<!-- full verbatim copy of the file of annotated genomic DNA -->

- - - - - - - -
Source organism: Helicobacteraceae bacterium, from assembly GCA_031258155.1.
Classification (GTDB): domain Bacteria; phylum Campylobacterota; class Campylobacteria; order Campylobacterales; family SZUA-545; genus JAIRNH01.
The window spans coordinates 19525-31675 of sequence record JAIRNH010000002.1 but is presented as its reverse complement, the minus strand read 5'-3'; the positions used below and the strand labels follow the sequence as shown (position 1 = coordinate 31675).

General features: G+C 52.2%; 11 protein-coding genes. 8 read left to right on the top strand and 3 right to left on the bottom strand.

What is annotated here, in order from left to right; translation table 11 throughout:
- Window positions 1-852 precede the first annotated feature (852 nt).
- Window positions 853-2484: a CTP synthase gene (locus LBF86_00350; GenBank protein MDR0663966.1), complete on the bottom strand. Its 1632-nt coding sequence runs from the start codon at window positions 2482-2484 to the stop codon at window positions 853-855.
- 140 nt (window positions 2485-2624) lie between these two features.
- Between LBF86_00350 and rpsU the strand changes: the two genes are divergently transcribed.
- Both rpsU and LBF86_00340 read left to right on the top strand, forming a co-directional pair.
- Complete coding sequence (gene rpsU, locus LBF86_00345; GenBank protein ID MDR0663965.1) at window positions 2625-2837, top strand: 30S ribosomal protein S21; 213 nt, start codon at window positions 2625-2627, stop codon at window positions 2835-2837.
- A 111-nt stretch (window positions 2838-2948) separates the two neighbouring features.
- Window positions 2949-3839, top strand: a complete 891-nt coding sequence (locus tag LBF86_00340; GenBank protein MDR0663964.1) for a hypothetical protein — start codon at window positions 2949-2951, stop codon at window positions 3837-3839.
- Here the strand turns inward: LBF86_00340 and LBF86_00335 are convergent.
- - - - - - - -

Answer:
Source organism: Helicobacteraceae bacterium, from assembly GCA_031258155.1.
Classification (GTDB): domain Bacteria; phylum Campylobacterota; class Campylobacteria; order Campylobacterales; family SZUA-545; genus JAIRNH01.
The window spans coordinates 19525-31675 of sequence record JAIRNH010000002.1 but is presented as its reverse complement, the minus strand read 5'-3'; the positions used below and the strand labels follow the sequence as shown (position 1 = coordinate 31675).

General features: G+C 52.2%; 11 protein-coding genes. 8 read left to right on the top strand and 3 right to left on the bottom strand.

What is annotated here, in order from left to right; translation table 11 throughout:
- Window positions 1-852 precede the first annotated feature (852 nt).
- Window positions 853-2484: a CTP synthase gene (locus LBF86_00350; GenBank protein MDR0663966.1), complete on the bottom strand. Its 1632-nt coding sequence runs from the start codon at window positions 2482-2484 to the stop codon at window positions 853-855.
- 140 nt (window positions 2485-2624) lie between these two features.
- Between LBF86_00350 and rpsU the strand changes: the two genes are divergently transcribed.
- Both rpsU and LBF86_00340 read left to right on the top strand, forming a co-directional pair.
- Complete coding sequence (gene rpsU, locus LBF86_00345; GenBank protein ID MDR0663965.1) at window positions 2625-2837, top strand: 30S ribosomal protein S21; 213 nt, start codon at window positions 2625-2627, stop codon at window positions 2835-2837.
- A 111-nt stretch (window positions 2838-2948) separates the two neighbouring features.
- Window positions 2949-3839, top strand: a complete 891-nt coding sequence (locus tag LBF86_00340; GenBank protein MDR0663964.1) for a hypothetical protein — start codon at window positions 2949-2951, stop codon at window positions 3837-3839.
- Here the strand turns inward: LBF86_00340 and LBF86_00335 are convergent.